List's work led to the adoption of his "Armanen runes" by the völkisch movement, which had already adopted the swastika as a symbol of Germanic antiquity, and from there List's runes became an integral part of German and Austrian nationalistic socialist symbology.[7] Heinrich Himmler, who led the SS from 1929 to 1945, was one of many leading Nazi figures associated with the Thule Society völkisch group, and his interest in Germanic mysticism led him to adopt a variety of List's runes for the SS. Some had already been adopted by members of the SS and its predecessor organisations but Himmler systematised their use throughout the SS. By 1945 the SS used twelve Listian runes, in addition to the swastika and the sonnenrad. Until 1939, members of the Allgemeine SS were given training in runic symbolism on joining the organisation.[8]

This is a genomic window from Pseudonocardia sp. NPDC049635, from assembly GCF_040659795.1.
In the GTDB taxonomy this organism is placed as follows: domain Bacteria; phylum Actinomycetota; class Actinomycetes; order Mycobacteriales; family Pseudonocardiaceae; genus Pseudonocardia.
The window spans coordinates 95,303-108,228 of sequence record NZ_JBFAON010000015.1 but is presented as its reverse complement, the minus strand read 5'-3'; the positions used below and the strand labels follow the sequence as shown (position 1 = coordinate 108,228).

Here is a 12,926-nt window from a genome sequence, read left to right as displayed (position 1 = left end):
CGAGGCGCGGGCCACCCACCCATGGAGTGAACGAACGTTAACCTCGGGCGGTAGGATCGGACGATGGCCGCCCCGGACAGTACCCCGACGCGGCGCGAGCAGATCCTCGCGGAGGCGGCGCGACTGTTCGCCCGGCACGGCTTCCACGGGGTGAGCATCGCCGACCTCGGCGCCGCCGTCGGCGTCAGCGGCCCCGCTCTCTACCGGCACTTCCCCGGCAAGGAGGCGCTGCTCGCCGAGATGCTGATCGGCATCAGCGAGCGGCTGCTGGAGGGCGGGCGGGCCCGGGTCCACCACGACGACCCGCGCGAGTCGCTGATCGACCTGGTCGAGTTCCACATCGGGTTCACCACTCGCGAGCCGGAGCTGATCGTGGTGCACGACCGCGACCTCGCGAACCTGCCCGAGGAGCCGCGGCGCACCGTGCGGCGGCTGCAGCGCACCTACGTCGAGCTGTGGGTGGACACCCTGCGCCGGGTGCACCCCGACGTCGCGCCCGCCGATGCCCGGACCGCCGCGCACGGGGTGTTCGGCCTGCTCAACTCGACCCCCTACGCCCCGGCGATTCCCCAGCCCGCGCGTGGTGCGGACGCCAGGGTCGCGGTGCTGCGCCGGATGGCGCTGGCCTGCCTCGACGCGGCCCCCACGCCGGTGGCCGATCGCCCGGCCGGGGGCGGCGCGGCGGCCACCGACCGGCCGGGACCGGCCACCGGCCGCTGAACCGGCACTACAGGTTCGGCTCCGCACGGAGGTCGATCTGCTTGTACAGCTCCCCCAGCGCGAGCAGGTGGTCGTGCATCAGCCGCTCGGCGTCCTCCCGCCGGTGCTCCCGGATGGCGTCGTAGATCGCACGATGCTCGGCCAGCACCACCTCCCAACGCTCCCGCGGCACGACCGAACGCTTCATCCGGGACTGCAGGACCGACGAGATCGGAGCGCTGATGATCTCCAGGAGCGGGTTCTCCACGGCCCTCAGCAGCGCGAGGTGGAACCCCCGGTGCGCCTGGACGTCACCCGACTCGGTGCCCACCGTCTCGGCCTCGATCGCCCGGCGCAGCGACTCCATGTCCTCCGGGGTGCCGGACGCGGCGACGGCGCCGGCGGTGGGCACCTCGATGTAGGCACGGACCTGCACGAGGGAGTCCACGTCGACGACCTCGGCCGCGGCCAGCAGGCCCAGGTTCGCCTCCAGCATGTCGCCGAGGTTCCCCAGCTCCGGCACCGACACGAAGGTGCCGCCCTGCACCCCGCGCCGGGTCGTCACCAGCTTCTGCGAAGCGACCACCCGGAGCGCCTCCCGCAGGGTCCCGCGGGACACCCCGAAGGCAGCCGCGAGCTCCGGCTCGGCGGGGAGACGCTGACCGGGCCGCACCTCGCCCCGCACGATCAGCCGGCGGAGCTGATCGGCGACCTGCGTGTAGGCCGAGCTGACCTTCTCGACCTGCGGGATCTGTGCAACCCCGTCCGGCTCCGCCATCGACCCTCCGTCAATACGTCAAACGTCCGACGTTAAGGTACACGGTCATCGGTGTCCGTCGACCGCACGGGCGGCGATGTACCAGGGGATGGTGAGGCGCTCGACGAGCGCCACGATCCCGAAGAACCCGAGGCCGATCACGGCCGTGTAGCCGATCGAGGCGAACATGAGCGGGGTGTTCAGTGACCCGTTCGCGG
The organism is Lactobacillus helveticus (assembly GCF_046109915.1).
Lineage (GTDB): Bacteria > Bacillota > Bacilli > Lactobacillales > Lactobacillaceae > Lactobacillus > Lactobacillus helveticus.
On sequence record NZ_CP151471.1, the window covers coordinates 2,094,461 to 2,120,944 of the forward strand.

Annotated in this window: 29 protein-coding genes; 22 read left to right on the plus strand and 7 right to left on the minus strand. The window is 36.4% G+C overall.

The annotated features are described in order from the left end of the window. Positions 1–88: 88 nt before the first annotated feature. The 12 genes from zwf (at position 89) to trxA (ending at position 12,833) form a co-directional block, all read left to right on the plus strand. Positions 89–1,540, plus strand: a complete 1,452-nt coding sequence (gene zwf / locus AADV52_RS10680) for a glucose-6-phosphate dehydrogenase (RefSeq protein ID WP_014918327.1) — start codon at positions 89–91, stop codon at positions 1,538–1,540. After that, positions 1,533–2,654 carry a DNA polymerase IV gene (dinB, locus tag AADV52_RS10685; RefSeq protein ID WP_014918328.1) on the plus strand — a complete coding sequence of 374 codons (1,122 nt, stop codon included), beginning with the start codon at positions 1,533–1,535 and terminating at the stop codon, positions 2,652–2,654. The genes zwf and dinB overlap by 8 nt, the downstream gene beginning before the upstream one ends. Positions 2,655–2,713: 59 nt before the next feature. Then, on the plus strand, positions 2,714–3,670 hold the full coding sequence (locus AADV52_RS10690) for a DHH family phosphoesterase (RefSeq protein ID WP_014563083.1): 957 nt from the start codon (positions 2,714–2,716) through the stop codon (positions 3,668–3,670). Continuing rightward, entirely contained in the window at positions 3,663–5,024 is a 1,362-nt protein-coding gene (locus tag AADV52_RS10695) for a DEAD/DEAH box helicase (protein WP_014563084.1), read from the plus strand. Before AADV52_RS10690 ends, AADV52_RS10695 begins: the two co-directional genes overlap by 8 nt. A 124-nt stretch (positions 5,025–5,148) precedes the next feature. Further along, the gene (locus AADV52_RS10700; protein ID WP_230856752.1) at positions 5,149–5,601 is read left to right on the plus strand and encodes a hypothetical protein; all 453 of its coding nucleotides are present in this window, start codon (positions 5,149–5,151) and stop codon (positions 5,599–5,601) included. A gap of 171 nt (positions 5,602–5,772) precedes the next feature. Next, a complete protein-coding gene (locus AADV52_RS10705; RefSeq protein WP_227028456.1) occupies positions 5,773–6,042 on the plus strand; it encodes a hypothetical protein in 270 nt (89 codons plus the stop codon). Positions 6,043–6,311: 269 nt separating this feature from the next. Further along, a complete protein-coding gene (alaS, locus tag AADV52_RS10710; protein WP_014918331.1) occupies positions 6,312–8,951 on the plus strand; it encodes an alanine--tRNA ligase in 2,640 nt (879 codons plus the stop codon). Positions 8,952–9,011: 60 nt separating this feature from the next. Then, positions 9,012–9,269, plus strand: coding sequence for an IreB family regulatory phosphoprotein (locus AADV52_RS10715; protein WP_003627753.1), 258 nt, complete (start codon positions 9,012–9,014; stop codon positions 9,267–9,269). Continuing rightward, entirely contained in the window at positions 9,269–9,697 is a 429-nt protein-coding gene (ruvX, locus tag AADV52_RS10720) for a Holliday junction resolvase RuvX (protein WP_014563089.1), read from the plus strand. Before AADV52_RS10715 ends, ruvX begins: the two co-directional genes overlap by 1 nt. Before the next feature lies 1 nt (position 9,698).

Runic signs were used from the 1920s to 1945 on Schutzstaffel flags, uniforms and other items as symbols of various aspects of Nazi ideology and Germanic mysticism. They also represented virtues seen as desirable in SS members, and were based on German mystic Guido von List's Armanen runes, which he loosely based on the historical runic alphabets.

Use in contemporary esotericism[edit]

After World War II, Karl Spiesberger[9] reformed the system, removing the racist aspects of the Listian, Marbyan and Kummerian rune work and placing the whole system in a "pansophical", or eclectic, context.[10] In recent times Karl Hans Welz,[11][12] Stephen E. Flowers, Adolf Schleipfer, Larry E. Camp[13] and Victor Ordell L. Kasen[citation needed] have all furthered the effort to remove any racist connotations previously espoused by pre-war Armanen rune masters.

In German-speaking countries, the Armanen Runes have been influential among rune-occultists. According to Stephen E. Flowers they are better known even than the historical Elder Futhark: